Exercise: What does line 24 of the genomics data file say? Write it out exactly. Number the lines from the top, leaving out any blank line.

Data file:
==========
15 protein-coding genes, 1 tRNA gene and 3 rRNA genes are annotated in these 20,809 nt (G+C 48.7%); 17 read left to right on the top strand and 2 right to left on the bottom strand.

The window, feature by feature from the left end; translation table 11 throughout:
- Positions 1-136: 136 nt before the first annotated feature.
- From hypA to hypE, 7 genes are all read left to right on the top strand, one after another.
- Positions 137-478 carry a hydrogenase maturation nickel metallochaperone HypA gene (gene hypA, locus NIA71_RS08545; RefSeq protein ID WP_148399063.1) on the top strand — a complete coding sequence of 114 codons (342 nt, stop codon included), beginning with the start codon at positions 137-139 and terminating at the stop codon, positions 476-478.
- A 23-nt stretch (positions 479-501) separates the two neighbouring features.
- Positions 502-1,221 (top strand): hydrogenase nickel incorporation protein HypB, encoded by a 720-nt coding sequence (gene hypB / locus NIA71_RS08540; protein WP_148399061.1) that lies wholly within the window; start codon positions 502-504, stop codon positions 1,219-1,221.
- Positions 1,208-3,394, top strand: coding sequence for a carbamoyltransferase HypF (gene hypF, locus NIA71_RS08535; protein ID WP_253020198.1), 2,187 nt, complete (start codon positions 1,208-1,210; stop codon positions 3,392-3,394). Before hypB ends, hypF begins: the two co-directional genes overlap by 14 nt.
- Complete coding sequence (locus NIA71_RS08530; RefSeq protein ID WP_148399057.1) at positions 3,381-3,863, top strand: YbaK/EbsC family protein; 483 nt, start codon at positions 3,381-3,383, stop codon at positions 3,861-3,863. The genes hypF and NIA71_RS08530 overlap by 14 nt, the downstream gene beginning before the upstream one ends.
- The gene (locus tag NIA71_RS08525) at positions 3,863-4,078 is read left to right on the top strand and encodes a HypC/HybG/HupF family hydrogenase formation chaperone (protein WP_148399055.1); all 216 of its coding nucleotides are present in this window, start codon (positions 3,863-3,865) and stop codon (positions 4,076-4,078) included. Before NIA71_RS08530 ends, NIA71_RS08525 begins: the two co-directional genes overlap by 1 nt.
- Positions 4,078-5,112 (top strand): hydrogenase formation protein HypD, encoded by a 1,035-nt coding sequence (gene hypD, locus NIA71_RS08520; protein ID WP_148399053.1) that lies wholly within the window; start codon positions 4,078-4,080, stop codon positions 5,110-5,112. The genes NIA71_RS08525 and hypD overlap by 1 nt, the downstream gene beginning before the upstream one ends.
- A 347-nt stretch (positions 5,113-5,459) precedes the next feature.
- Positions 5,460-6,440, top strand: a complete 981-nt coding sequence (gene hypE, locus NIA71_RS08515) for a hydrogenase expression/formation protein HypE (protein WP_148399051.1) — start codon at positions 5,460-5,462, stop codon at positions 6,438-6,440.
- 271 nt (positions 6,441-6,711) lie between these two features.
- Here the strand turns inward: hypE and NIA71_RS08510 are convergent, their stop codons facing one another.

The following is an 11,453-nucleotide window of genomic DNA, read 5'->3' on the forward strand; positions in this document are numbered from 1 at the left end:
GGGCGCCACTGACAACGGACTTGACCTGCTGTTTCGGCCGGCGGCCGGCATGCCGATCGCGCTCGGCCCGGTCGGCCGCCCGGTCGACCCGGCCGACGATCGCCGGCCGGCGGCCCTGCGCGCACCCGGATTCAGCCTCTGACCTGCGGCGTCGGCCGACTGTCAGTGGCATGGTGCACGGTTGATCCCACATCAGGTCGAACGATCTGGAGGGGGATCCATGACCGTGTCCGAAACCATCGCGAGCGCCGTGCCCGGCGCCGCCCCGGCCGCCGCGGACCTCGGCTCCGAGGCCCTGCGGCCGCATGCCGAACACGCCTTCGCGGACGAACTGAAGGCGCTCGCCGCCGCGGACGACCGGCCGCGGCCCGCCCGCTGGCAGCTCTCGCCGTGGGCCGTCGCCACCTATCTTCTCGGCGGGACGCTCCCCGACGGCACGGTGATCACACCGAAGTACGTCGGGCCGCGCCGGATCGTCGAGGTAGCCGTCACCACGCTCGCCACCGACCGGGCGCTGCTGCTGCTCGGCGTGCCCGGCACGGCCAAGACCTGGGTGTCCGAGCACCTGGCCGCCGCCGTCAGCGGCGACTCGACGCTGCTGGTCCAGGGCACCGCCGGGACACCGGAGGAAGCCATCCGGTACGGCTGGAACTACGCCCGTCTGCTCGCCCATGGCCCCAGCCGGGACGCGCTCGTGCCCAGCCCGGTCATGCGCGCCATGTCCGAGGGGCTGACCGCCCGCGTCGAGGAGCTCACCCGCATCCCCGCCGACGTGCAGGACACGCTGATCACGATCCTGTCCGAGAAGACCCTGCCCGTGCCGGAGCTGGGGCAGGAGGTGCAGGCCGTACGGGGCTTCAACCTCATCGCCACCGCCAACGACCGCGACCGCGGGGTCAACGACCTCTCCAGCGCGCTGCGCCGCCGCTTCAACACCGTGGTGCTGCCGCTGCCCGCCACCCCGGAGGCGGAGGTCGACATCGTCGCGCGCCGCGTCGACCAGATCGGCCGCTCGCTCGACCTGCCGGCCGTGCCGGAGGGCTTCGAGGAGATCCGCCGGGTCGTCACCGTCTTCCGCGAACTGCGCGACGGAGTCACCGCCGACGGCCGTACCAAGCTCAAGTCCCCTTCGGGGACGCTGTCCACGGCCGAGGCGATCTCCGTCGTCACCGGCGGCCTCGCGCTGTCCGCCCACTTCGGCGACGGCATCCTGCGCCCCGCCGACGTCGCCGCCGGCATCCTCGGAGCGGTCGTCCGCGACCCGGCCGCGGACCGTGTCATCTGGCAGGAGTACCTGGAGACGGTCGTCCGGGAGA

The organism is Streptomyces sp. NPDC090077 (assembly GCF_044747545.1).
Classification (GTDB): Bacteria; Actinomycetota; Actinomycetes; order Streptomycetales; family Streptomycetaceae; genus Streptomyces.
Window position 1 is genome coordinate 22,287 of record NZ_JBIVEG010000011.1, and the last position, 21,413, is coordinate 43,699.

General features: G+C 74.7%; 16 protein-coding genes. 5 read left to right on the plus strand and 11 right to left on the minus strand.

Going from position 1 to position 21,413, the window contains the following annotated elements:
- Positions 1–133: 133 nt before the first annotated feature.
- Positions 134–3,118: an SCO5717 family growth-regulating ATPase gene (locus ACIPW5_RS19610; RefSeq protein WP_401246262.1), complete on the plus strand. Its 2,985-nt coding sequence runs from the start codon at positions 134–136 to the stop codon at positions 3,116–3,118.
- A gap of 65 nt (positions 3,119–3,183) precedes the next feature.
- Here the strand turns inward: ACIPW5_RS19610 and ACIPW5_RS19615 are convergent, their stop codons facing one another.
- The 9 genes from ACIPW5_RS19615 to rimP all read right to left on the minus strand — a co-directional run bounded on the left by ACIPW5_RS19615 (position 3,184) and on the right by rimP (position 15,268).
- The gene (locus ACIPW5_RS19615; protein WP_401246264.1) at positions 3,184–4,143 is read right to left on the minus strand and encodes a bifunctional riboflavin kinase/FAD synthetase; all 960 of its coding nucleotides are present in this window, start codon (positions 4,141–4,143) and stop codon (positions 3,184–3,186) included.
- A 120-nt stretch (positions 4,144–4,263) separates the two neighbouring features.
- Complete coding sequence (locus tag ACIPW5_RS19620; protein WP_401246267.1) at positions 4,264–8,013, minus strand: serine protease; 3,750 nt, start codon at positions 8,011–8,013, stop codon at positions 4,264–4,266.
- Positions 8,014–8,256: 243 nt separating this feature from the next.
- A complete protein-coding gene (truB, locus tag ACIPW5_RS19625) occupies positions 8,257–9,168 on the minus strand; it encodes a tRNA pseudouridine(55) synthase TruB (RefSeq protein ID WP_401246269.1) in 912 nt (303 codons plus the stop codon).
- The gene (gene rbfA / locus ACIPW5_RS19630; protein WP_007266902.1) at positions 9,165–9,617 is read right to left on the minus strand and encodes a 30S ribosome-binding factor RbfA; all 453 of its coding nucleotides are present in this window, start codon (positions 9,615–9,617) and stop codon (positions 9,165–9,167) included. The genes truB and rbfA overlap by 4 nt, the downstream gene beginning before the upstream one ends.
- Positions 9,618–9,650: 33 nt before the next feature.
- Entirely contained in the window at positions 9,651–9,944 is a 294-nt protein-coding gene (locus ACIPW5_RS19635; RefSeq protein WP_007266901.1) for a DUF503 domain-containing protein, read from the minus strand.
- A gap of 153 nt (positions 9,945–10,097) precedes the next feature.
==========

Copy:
- Positions 134–3,118: an SCO5717 family growth-regulating ATPase gene (locus ACIPW5_RS19610; RefSeq protein WP_401246262.1), complete on the plus strand. Its 2,985-nt coding sequence runs from the start codon at positions 134–136 to the stop codon at positions 3,116–3,118.